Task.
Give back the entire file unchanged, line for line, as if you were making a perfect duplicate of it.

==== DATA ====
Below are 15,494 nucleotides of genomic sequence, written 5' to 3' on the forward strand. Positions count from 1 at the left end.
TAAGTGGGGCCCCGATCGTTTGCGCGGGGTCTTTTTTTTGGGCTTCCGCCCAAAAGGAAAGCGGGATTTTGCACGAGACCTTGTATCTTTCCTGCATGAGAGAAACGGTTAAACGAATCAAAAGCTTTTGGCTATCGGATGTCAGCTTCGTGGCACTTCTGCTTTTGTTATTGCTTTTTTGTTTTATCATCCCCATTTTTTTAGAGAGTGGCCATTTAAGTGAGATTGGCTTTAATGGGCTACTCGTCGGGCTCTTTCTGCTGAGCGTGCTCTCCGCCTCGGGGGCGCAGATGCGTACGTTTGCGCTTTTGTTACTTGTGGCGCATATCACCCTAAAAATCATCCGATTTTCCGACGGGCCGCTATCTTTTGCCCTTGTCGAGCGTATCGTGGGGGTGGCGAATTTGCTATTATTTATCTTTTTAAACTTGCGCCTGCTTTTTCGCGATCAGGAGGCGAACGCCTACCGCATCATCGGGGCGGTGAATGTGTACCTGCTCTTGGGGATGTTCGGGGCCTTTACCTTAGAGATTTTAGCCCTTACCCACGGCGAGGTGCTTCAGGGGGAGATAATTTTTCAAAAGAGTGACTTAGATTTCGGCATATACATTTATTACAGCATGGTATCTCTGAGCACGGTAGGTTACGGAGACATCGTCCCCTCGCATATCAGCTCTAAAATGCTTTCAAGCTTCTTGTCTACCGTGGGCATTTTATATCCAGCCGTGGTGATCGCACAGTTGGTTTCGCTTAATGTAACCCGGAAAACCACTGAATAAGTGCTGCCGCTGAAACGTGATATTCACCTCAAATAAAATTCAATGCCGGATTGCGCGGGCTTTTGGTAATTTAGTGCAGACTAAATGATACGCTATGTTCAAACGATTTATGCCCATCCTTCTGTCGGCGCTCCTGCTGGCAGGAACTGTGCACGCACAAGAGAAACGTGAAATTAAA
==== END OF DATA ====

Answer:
Below are 15,494 nucleotides of genomic sequence, written 5' to 3' on the forward strand. Positions count from 1 at the left end.
TAAGTGGGGCCCCGATCGTTTGCGCGGGGTCTTTTTTTTGGGCTTCCGCCCAAAAGGAAAGCGGGATTTTGCACGAGACCTTGTATCTTTCCTGCATGAGAGAAACGGTTAAACGAATCAAAAGCTTTTGGCTATCGGATGTCAGCTTCGTGGCACTTCTGCTTTTGTTATTGCTTTTTTGTTTTATCATCCCCATTTTTTTAGAGAGTGGCCATTTAAGTGAGATTGGCTTTAATGGGCTACTCGTCGGGCTCTTTCTGCTGAGCGTGCTCTCCGCCTCGGGGGCGCAGATGCGTACGTTTGCGCTTTTGTTACTTGTGGCGCATATCACCCTAAAAATCATCCGATTTTCCGACGGGCCGCTATCTTTTGCCCTTGTCGAGCGTATCGTGGGGGTGGCGAATTTGCTATTATTTATCTTTTTAAACTTGCGCCTGCTTTTTCGCGATCAGGAGGCGAACGCCTACCGCATCATCGGGGCGGTGAATGTGTACCTGCTCTTGGGGATGTTCGGGGCCTTTACCTTAGAGATTTTAGCCCTTACCCACGGCGAGGTGCTTCAGGGGGAGATAATTTTTCAAAAGAGTGACTTAGATTTCGGCATATACATTTATTACAGCATGGTATCTCTGAGCACGGTAGGTTACGGAGACATCGTCCCCTCGCATATCAGCTCTAAAATGCTTTCAAGCTTCTTGTCTACCGTGGGCATTTTATATCCAGCCGTGGTGATCGCACAGTTGGTTTCGCTTAATGTAACCCGGAAAACCACTGAATAAGTGCTGCCGCTGAAACGTGATATTCACCTCAAATAAAATTCAATGCCGGATTGCGCGGGCTTTTGGTAATTTAGTGCAGACTAAATGATACGCTATGTTCAAACGATTTATGCCCATCCTTCTGTCGGCGCTCCTGCTGGCAGGAACTGTGCACGCACAAGAGAAACGTGAAATTAAA